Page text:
Banh Mi (Vietnamese Pork Rolls)
- 1 tablespoon finely minced lemongrass about 1 stalk
- 2 cloves garlic minced
- 2 tablespoons brown sugar
- 2 tablespoons fish sauce
- 1 tablespoon soy sauce
- 2 teaspoons peanut oil or other neutral oil
- 1 pound boneless pork loin chops about 4
Picked Carrot and Onion
- 1/2 cup rice vinegar
- 1/4 cup sugar
- 1 teaspoon salt
- 1 carrot julienned
- 1/2 red onion sliced thin
- 1/4 cup mayonnaise
- 1 teaspoon sriracha or more to taste
- 4 baguette style rolls
- cucumber slices
- cilantro sprigs or leaves
- First, marinate the pork. Combine the lemongrass, garlic, brown sugar, fish sauce, soy sauce and peanut oil in a shallow dish or ziplock bag. Add the pork and turn to coat all over. Refrigerate for at least 2 hours, preferably overnight.
- Next, make the picked carrot and onion. Combine the rice vinegar, sugar and salt in a small saucepan over medium heat. Stir, until the sugar has dissolved, then turn off the heat and allow to cool. Combine with the carrot and onion in a small bowl and stir to combine. Refrigerate for at least 2 hours or overnight, then drain and discard the liquid.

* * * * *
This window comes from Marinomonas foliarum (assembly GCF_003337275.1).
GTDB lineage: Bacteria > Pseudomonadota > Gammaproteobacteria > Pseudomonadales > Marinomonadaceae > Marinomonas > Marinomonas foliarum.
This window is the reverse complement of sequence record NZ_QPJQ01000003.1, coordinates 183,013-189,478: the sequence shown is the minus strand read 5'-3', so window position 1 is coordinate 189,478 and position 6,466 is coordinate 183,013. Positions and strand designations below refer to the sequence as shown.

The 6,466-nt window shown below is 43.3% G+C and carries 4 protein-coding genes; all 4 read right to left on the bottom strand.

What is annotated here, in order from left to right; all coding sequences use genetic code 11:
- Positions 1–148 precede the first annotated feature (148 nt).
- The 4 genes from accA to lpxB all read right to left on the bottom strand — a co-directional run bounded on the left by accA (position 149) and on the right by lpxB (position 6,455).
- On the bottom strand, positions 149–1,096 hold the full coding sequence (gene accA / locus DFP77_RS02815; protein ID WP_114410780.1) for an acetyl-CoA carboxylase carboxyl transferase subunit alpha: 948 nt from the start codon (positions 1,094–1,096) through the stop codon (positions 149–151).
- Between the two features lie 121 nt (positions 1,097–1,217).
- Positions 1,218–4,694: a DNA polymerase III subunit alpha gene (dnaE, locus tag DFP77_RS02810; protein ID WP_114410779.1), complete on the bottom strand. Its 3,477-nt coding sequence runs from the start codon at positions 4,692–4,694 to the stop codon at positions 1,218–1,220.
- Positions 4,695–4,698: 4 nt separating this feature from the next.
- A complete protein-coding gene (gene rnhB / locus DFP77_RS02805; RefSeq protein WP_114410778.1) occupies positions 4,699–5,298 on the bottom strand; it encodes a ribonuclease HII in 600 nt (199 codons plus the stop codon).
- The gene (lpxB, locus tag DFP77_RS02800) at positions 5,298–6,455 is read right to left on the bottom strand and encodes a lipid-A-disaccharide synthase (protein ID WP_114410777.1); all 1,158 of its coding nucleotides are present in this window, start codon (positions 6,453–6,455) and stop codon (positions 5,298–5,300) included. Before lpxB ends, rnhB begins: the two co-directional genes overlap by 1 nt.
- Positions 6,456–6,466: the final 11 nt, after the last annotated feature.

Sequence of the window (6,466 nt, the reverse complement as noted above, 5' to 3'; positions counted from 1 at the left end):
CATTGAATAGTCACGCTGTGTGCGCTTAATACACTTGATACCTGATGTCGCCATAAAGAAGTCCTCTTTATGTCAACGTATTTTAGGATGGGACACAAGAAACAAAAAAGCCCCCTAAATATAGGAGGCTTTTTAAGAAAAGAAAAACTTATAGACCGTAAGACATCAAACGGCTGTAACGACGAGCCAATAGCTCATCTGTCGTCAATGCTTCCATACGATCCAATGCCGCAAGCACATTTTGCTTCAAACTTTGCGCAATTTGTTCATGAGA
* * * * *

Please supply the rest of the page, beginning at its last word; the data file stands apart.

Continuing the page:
- The sriracha mayonnaise can be made the night before too, or just before you're ready to cook. Mix together the mayonnaise and sriracha and taste, adding more sriracha if desired.
- Heat a large skillet over medium heat and grease with a little oil. Take pork out of marinade, allowing any excess to drip off, and cook for about 4 minutes on each side, or until cooked through. If the pork chops are quite thick, I usually cover the pan for the second side to help it cook faster. The marinade has a lot of sugar so it can burn if the pork has to cook for too long. Once pork is cooked, slice thinly.
- To serve, spread the sriracha mayonnaise on a baguette and add pork, pickled carrots and onions, cucumber, and cilantro.
- Any leftover pickled carrot and onion will last a few days in the fridge (probably longer, but it’s always eaten before then).
- Recipe adapted from Australia’s Best Recipes.
Did you make this recipe? If so, follow @theflavorvortex on Instagram and post a picture using #theflavorvortex as I would love to see it!